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  • Helms Jarrell

Mondays are alright

Updated: Jun 30

Monday mornings begin with a walk around the neighborhood- me, Greg, Brother dog. Coffee next with breakfast. Another walk or a bike ride with the boys. After that, staff meeting. A collection made up of two contract staff, three part time staff, one full time volunteer, two full time interns, and one full time director begin with check in. I'm the one full time director. I lead the meeting. We make space for lots of sharing and lots of grace. The staff meeting ends and the full time staff gear up for the rest of the day on site.


Lunch. Lunch is what's next. After we're filled, we set up our front porch distribution center. First it was 21 boxes, now we're up to 27. 27 careboxes filled with individually wrapped snacks, cleaning supplies, vitamins, activities for kids. We pack the care boxes full and devise our distribution plan. All three of us will go together to deliver 7 of them. It feels good to do some things together because we get to hang out with one another. It feels cheerful and fun. Then, we'll divide up the others to distribute. Two interns will deliver 11. I will deliver the rest. I like to walk with the (broken) wagon dragging behind me, heavy with boxes.


It helps me to think of these 27 households as my parish and I, their parson. This idea is a little complicated, though. These folks didn't ask me to be their parishioner. Some I have known a really long time, but others I only just met within the last month. I'm not quite sure how they see me or how to present myself. I don't act or look like your conventional pastor and I don't really use normal pastor language. Usually, "the weird lady who acts like she has no social sense and pretends not to be afraid to talk to a stranger" act does the trick. But, that act can get very tiresome.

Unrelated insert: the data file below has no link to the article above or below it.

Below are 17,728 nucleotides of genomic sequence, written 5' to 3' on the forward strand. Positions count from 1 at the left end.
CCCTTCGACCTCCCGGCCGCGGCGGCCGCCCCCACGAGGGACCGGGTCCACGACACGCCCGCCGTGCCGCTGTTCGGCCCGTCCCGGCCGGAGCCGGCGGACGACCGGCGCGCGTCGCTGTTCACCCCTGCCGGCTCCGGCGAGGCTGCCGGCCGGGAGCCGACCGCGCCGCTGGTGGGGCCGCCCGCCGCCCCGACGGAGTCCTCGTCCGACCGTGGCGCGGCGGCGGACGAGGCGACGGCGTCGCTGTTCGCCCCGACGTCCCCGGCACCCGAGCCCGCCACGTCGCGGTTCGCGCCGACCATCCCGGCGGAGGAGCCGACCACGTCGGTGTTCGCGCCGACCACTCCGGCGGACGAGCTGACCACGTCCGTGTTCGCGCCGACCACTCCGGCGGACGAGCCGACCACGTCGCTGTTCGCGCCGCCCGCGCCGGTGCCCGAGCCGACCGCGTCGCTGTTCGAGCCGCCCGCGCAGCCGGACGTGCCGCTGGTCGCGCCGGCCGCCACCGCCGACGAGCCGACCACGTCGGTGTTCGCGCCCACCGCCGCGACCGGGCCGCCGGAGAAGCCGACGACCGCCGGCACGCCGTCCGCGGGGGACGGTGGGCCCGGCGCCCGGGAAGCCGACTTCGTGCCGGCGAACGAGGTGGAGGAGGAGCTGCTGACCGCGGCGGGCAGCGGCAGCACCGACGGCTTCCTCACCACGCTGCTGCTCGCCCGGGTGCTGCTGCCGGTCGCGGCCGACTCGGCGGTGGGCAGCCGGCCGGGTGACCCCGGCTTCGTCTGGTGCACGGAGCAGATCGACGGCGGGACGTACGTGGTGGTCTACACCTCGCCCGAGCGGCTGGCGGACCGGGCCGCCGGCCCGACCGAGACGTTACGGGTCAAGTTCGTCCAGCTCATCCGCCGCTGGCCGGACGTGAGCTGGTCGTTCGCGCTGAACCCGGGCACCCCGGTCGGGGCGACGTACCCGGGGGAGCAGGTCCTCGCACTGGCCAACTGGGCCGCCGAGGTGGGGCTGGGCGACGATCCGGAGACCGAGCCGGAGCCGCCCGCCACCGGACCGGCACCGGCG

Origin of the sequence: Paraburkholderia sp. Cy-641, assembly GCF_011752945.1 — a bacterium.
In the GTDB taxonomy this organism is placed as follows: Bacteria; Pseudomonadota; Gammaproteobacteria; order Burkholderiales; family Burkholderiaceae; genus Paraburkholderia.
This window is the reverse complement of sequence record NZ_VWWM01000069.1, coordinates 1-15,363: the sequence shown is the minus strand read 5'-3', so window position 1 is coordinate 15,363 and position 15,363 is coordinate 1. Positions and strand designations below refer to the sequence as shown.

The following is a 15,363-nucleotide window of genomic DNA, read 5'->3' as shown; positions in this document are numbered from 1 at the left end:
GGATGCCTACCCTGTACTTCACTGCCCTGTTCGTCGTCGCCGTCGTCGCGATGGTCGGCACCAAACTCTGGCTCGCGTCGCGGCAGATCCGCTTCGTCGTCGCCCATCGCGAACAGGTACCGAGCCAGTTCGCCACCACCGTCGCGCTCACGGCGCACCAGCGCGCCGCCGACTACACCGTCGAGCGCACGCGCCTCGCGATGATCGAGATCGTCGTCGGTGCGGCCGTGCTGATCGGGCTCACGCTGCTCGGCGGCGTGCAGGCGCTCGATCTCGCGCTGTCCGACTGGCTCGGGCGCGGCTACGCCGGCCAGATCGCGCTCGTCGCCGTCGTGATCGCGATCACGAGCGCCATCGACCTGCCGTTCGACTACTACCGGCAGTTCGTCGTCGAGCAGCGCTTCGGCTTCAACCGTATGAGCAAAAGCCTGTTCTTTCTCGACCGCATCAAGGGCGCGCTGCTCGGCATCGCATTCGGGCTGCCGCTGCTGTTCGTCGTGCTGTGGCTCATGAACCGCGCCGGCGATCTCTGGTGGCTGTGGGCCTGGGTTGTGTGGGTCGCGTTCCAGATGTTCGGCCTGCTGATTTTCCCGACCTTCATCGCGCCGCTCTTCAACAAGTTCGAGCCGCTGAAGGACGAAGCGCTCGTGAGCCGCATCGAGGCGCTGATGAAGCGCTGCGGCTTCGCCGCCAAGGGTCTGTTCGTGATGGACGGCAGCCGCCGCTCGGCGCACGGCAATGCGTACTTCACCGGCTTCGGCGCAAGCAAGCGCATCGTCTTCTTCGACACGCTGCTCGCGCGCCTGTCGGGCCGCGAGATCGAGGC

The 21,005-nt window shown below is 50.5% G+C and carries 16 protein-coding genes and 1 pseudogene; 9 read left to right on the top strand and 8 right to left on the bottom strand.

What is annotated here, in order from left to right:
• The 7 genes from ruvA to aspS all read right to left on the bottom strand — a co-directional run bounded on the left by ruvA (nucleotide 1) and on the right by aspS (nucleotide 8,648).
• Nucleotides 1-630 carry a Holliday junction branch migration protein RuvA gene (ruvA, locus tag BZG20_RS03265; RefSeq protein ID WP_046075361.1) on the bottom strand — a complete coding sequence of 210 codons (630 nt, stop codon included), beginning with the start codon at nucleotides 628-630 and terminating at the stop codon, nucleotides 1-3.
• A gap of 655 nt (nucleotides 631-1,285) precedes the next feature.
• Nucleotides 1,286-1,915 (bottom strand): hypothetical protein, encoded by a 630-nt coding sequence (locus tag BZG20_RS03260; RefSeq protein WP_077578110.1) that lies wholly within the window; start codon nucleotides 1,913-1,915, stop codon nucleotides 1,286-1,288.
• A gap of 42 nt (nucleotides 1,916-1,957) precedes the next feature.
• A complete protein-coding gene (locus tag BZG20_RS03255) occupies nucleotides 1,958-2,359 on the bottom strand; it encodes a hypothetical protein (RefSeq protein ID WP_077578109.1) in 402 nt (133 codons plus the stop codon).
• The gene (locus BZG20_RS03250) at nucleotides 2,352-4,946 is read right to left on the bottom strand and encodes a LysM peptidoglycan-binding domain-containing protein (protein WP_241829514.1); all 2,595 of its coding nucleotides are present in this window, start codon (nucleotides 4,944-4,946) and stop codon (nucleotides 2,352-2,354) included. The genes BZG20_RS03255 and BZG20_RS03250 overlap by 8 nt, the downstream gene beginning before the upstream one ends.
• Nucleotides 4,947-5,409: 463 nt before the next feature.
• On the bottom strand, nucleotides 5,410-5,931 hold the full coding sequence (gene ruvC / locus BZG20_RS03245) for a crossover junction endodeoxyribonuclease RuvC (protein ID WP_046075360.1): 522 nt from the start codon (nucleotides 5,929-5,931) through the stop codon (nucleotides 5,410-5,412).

This week, I tried a new thing.



I'm ordained in the Baptist tradition and in good standing with the Disciples of Christ. To be clear: clergy collars are not a common practice among folks of my faith tradition. Both my husband and I are ministers and when things started to unfold about the novel coronavirus, we felt it would be good and necessary to get our first set of clergy collars. This past Monday, I decided to wear mine during visitation.


I was nervous, it was hot, and my clergy shirt is black and long sleeved. I wore it anyway. I was thinking about how to establish a spiritual identity, visually, with the folks I visit. The first folks I went to see while wearing my new outfit were neighbors I've known for over a decade. I wondered if they'd snicker or compliment me. Nothing. They said nothing. It was as if I'd been wearing the clergy collar every time I'd ever seen them.


Drivers by seemed to notice a little bit. I'm usually the weird lady wearing her mix of artist athleisure while pulling a heavy (broken) wagon across a big road. This time, I felt like the collar explained my strange behavior.


The only person I visited who made any comment about the collar said, "Oh! I didn't know. Nice!" Before started visitation, I texted a friend to tell her I was trying a new clergy collar during neighborhood visits. After I had explained to her my reasoning, she texted, "You could also wear a rainbow cape and unicorn hat to identify your superpowers." I guess, in a way, she was right.


Mondays give me something to do. Visitation makes me feel connected. I knock on the door: "shave and a haircut, two bits." (Yes, I'm physical distancing and wearing a mask and gloves.) My neighbor comes to the door and we chat for a bit. Not every porch involves a lot of conversation, some chat more than others. Sometimes, if I know the person well, I ask them if they have prayer requests. A couple of times, I've printed out a flier with a few announcements, an invitation to call me if they need prayer, and invitation to also pray for me.


At first, the boxes were received with a slightly uplifted eyebrow. I interpreted this look as "what do I need this for?" Now, folks know to expect me. Some folks have offered to help with distribution, they take extra supplies to share within their networks.


When I'm done with my wagon route, I write it all down. Who'd I see, how many people, what are their names. I don't know why it is so important to me to keep track. It is a ritual. Write the date, check their name, they are still here. I am still here. We are still here.


Mondays are alright.

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